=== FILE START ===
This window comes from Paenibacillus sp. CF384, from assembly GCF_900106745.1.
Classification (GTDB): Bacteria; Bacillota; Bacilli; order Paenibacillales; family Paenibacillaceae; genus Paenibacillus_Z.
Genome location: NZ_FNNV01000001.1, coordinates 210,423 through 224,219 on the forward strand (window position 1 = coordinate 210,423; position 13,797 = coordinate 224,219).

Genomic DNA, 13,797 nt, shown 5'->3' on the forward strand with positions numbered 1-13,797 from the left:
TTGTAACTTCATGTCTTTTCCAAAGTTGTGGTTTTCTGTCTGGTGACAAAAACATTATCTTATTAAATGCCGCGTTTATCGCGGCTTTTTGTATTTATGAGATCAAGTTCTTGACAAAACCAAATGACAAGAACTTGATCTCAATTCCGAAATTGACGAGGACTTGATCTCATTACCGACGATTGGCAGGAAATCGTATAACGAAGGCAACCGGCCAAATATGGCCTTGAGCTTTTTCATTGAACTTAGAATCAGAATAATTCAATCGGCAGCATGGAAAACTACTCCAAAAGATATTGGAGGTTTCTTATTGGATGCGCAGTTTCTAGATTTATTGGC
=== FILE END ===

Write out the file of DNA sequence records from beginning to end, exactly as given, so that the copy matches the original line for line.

This window comes from Paenibacillus sp. CF384, from assembly GCF_900106745.1.
Classification (GTDB): Bacteria; Bacillota; Bacilli; order Paenibacillales; family Paenibacillaceae; genus Paenibacillus_Z.
Genome location: NZ_FNNV01000001.1, coordinates 210,423 through 224,219 on the forward strand (window position 1 = coordinate 210,423; position 13,797 = coordinate 224,219).

Genomic DNA, 13,797 nt, shown 5'->3' on the forward strand with positions numbered 1-13,797 from the left:
TTGTAACTTCATGTCTTTTCCAAAGTTGTGGTTTTCTGTCTGGTGACAAAAACATTATCTTATTAAATGCCGCGTTTATCGCGGCTTTTTGTATTTATGAGATCAAGTTCTTGACAAAACCAAATGACAAGAACTTGATCTCAATTCCGAAATTGACGAGGACTTGATCTCATTACCGACGATTGGCAGGAAATCGTATAACGAAGGCAACCGGCCAAATATGGCCTTGAGCTTTTTCATTGAACTTAGAATCAGAATAATTCAATCGGCAGCATGGAAAACTACTCCAAAAGATATTGGAGGTTTCTTATTGGATGCGCAGTTTCTAGATTTATTGGC